Figure 1: Decom Chopsaw excavator mounted for decommissioning a quiksilver gas pipeline

With 7,500 km of pipelines to be decommissioned over the next 10 years in the UK and Norway alone, there has never been a better time to explore how these pipelines can be removed and recycled in a way that minimises carbon footprints and encourages the re-use of such high quality steel tubulars.

Since its establishment in 2011, this has been the core mission of Decom Engineering: Developing innovative solutions for decommissioning that carry a positive environmental impact.

There are two aspects to this problem. Firstly, removing the pipelines in a way that is cost effective and which results in minimal damage thus allowing maximum potential for re-use; and then crucially, to find a valuable way to repurpose or recycle it.


One of the biggest challenges we have seen with the cutting of pipelines is the efficacy of cutting apparatus subsea and the ability to make multiple cuts on a single deployment. For example, if hydraulic shears are utilised then this means the pipe ends are crimped, making it harder to inspect, decontaminate and re-use or recycle.

Decom has developed a solution to avoid this: A single blade chopsaw with a tungsten carbide tipped (TCT) blade that can clamp through sediment and make a fast (32 minutes on 16 inches OD, 45 mm WT, L80 grade material), clean cut of the pipeline (see figure 1).

Using this method, Decom offers a solution that can be ROV, crane or excavator operated and makes a fast, clean cut through the pipeline whilst the versatile clamping system allows easy movement through various sizes without the need for retooling. Additionally, thanks to the longevity of a TCT blade, many cuts can be made before the need for re-tooling on the surface.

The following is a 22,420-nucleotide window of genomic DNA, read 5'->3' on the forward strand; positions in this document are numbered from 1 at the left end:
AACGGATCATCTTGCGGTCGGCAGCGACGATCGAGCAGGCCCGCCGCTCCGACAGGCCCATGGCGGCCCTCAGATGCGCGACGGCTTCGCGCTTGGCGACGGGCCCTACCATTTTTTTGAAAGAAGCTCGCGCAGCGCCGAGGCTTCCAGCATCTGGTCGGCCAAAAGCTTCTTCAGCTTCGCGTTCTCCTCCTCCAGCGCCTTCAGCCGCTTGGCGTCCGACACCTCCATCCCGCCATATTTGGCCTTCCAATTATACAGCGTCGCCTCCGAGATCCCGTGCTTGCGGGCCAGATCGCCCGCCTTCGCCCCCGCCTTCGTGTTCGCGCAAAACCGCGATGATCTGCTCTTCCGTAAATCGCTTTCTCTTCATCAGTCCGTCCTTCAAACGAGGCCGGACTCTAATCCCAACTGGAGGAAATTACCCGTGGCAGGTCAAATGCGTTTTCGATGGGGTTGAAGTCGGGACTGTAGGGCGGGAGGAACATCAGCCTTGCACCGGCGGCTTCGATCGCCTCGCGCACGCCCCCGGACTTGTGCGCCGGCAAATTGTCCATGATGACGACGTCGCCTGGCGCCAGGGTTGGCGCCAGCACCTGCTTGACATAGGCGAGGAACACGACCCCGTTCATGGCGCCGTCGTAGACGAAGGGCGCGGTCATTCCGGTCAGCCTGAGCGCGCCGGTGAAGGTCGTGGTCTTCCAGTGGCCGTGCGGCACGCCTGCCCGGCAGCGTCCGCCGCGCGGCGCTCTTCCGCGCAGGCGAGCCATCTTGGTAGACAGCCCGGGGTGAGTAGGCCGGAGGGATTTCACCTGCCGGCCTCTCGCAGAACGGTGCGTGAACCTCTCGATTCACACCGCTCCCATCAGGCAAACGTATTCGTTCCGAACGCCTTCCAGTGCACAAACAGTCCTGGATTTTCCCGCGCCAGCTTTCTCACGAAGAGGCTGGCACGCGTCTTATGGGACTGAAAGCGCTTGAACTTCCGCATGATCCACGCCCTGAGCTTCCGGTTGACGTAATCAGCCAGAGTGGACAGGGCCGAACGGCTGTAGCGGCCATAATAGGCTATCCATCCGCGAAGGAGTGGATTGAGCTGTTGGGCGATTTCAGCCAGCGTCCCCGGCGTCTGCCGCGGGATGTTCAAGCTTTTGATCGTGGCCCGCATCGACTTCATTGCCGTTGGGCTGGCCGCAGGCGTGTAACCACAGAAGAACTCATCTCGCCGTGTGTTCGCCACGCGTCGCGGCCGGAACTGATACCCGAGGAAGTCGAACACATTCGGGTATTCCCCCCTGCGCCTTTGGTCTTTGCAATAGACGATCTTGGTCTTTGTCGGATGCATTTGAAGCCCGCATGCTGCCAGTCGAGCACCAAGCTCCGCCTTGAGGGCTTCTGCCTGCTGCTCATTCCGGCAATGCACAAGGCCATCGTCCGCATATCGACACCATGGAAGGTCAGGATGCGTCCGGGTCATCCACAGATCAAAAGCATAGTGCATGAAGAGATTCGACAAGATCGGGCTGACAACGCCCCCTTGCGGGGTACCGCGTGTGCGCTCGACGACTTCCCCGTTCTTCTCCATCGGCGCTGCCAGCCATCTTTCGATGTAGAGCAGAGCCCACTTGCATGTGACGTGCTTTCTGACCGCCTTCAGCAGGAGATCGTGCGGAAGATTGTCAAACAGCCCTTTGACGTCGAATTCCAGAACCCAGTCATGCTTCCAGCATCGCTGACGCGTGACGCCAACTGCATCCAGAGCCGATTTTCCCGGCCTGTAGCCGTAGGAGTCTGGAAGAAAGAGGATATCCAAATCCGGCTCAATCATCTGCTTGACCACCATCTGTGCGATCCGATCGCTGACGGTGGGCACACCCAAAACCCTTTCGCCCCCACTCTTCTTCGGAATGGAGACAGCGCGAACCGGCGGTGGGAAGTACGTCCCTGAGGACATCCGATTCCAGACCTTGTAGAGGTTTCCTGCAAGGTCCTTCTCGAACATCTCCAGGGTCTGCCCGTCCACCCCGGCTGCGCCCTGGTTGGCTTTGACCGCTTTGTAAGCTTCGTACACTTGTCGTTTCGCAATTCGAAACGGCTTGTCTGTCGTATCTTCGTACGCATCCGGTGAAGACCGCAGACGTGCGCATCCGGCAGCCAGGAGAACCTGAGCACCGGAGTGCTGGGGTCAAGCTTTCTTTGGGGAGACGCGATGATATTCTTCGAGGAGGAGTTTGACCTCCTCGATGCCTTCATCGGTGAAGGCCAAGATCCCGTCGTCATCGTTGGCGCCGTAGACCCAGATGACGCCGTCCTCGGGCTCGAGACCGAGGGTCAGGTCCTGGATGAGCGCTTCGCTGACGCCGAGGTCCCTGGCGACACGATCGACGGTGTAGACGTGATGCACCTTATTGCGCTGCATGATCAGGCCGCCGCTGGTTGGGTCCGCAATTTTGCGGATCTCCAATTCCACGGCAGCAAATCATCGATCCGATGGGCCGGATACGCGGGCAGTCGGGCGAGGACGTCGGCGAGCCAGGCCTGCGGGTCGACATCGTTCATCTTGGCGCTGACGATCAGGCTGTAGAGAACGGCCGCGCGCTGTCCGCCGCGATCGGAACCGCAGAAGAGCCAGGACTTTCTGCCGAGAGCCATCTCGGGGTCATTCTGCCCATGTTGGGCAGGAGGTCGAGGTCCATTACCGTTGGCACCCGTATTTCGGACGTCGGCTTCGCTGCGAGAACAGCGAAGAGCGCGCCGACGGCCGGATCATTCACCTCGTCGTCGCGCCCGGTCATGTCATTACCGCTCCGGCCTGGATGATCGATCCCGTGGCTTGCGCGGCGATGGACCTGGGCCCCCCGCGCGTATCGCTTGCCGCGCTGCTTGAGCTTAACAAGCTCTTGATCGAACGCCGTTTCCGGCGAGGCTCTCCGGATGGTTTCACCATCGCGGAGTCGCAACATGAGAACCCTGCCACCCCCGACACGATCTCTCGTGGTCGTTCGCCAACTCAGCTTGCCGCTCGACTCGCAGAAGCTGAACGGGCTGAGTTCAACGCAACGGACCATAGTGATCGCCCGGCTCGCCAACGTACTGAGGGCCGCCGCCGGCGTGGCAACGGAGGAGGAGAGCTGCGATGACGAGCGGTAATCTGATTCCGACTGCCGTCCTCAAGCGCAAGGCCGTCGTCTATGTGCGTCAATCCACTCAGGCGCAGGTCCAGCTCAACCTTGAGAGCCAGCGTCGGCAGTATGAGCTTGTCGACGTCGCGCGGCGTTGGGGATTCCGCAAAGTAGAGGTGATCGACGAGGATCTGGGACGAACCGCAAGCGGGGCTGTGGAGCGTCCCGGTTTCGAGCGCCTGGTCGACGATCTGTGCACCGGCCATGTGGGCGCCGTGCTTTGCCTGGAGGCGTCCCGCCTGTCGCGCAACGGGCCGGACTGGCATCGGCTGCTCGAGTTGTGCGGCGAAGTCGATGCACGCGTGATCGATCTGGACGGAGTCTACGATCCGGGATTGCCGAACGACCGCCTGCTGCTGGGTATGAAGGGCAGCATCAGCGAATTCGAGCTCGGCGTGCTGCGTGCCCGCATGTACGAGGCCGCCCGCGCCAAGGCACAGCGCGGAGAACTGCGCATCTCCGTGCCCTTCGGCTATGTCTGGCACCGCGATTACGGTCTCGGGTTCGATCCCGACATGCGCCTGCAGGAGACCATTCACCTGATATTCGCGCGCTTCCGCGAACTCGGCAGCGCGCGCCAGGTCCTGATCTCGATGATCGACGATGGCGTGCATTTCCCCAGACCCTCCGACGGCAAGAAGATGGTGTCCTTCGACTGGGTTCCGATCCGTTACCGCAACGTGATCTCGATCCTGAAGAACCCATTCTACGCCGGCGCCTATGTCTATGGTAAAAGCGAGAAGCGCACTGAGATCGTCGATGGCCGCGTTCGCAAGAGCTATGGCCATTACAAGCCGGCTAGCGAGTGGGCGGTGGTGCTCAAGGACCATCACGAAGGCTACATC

Figure 2: A clean cut pipeline using a Decom chopsaw making
inspection simpler and safer

If the material has concrete around it or other casings or materials to be cut, Decom then has an interchangeable cutting head and motor that can be swapped in and which utilises a vacuum brazed diamond blade in a high speed low torque setup. This is ideal if concrete or umbilicals in the vicinity of the pipeline need removal or repair during the decommissioning process.

With decommissioned pipe coming out in clean cut sections, internal probing and testing for decontamination work can continue unobstructed leaving coated pipe that is easily handled. The Decom chopsaw achieves this clean cut (figure 2) making inspection easier and safer.

Utilising the Decom Chopsaw for pipeline removal has a number of advantages:

• It can cut a range of sizes with one setup and be changed for size without coming out of the water. Figure 3 shows the subsea model with ROV handles.

• Safe clamping mechanism.

• Reverse cut mechanism to cut out of materials where needed.

• Interchangeable from solid metal cut types to umbilical style cuts by changing motor and blade type.

• Low consumable costs (10 to 30 cuts per blade, before a low sharpening or re-tipping cost compared with 1 to 2 cuts for a diamond wire).

• Comparable cut times.

• Smooth cut finish compared with shears which crimp the cut area thus enabling repairs.

Unfortunately a large barrier still remains; the original pipe coating.


As the scale of pipeline decommissioning increases, the question of what to do with coated pipeline that has lived its useful life in the ground or underwater is becoming ever more urgent.

A coated pipe may be able to be re-used as an agri-roller, but other options for resale are very limited. The increase in pipe supply, therefore, presents a real risk that decommissioning yards will be overrun with decommissioned pipe.

Figure 3: Decom Coating Removal Machine giving pipe a new lease of life